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Here's one of many videos created using Synthesia music visualization software. The upper part of the screen looks like it's drawn by the software. The lower part looks like it shows a real piano and real performer hands shot on camera.

How does it happen that as "bricks" approach the piano keyboard the keyboard and the hands are being illuminated by light of the same color and matching intensity as if the "bricks" were real and actually emitted light?

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    This sounds more like a question for video editing than music practice and theory. If this is more about music in your eyes, I think we'll need to have some sort of additional context as to why. Nov 26 '19 at 14:46
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    I'd guess that random video editor people would have much lower chance of knowing the answer compared to random music performers.
    – sharptooth
    Nov 26 '19 at 14:48
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When people like Rousseau record their videos, they have a specific lighting pattern setup on their keyboard so the LEDs at the top of the keys light up when pressed, and at the same time as they record the playing with the lights, they record the MIDI and throw it into a Synthesia file or some other software. Then they just overlay it on top in editing.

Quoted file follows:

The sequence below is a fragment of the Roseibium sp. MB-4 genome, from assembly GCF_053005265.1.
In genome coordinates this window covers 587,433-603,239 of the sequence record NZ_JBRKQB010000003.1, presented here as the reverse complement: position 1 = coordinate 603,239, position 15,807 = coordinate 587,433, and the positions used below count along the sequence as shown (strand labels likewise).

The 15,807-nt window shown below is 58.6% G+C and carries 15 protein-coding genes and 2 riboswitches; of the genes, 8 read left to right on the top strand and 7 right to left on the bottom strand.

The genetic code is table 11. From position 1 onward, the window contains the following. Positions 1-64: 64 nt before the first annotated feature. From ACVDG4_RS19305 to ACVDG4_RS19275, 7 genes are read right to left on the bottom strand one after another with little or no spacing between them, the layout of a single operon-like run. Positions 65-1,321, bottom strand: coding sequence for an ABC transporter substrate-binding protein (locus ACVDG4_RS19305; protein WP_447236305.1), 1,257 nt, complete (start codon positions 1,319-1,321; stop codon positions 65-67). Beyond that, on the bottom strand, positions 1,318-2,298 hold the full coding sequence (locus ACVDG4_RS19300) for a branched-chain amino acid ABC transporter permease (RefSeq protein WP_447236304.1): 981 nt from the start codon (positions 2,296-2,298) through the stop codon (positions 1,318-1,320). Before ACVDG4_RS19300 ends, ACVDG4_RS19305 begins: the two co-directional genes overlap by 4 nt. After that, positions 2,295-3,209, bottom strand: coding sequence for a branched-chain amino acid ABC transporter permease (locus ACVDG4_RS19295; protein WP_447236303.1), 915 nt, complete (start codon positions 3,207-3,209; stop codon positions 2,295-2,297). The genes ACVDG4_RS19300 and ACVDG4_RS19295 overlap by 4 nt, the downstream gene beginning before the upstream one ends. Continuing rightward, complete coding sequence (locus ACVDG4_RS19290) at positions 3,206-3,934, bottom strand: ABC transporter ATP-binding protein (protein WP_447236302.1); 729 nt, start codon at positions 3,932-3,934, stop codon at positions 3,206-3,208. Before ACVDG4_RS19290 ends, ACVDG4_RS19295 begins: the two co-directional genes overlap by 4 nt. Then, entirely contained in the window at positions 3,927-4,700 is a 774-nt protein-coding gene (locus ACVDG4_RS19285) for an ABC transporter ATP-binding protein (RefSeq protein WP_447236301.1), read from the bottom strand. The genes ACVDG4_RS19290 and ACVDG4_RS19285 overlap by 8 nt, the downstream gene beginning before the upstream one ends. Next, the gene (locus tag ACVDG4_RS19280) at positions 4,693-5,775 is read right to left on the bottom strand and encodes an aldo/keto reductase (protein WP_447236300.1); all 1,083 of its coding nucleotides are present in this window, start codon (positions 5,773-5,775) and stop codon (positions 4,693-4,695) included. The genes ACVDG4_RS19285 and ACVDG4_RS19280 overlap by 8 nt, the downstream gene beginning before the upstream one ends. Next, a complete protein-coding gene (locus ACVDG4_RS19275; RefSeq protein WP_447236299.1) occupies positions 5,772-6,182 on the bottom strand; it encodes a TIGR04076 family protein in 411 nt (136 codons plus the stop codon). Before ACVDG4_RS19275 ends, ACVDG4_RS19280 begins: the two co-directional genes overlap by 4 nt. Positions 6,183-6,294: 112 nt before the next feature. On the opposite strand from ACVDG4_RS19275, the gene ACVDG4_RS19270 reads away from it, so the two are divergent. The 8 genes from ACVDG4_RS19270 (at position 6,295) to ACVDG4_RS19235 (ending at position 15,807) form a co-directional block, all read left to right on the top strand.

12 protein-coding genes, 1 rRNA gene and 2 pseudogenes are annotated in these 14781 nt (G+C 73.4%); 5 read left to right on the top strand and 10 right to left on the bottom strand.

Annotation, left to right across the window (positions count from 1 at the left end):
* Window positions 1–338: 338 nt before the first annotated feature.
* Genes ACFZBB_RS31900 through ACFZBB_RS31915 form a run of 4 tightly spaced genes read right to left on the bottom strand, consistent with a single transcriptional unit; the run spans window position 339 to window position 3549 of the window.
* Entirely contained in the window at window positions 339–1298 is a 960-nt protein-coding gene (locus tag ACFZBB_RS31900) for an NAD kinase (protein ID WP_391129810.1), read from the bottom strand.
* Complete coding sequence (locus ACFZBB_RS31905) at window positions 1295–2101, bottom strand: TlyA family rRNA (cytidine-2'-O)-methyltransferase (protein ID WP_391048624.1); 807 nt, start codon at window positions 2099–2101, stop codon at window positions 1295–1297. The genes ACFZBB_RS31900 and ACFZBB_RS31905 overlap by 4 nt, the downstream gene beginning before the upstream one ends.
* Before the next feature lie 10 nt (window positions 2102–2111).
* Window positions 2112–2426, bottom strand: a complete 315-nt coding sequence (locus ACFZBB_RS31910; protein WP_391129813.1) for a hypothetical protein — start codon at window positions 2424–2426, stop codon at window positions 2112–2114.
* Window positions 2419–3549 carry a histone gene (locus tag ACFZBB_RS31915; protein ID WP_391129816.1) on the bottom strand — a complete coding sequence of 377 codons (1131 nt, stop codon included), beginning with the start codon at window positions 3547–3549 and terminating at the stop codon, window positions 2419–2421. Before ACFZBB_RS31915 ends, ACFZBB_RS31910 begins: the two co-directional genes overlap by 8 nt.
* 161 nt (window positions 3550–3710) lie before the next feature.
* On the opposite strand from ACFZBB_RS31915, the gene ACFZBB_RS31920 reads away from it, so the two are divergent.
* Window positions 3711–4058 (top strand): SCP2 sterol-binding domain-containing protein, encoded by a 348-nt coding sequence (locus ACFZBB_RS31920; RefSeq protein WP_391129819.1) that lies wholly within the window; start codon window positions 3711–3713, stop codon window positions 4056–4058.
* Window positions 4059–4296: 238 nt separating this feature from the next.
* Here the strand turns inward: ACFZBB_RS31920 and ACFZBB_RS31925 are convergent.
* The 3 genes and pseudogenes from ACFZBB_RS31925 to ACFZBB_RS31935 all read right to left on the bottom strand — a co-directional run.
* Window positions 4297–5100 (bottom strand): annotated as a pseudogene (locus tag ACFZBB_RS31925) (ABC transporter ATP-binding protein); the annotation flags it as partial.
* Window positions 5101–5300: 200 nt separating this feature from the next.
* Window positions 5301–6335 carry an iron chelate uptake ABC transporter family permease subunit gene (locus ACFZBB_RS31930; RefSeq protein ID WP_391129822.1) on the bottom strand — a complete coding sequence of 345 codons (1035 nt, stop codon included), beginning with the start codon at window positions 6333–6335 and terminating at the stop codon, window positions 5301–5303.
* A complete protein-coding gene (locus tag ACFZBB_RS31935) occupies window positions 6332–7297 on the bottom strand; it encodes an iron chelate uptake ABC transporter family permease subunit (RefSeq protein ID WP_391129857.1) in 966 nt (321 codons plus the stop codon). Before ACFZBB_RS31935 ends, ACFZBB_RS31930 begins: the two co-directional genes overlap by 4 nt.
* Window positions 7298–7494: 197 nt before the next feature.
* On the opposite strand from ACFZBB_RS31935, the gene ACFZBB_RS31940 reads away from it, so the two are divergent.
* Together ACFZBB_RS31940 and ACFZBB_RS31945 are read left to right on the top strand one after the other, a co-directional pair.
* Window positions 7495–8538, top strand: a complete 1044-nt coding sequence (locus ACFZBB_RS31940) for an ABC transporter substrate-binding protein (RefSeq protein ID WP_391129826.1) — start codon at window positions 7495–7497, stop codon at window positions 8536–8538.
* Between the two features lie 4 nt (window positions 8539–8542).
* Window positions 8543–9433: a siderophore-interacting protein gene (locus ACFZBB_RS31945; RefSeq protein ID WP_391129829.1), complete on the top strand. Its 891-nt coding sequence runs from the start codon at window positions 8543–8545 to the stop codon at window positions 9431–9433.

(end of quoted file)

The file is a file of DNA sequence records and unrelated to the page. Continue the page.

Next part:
Basically, they have a keyboard that has LEDs and software that allows them to set up rules for the LEDs and they record a video of them playing, and then overlay the resulting software video on top.

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  • Are such pianos where keys light up common? What's the purpose for that? I'd guess it distracts the performer and adds stress to their eyes.
    – sharptooth
    Nov 26 '19 at 15:36
  • This video demonstrates what is going on. Nov 26 '19 at 19:24
  • @KevinPanko Thank you. Yeap, as I expected it looks rather distracting.
    – sharptooth
    Nov 27 '19 at 7:11

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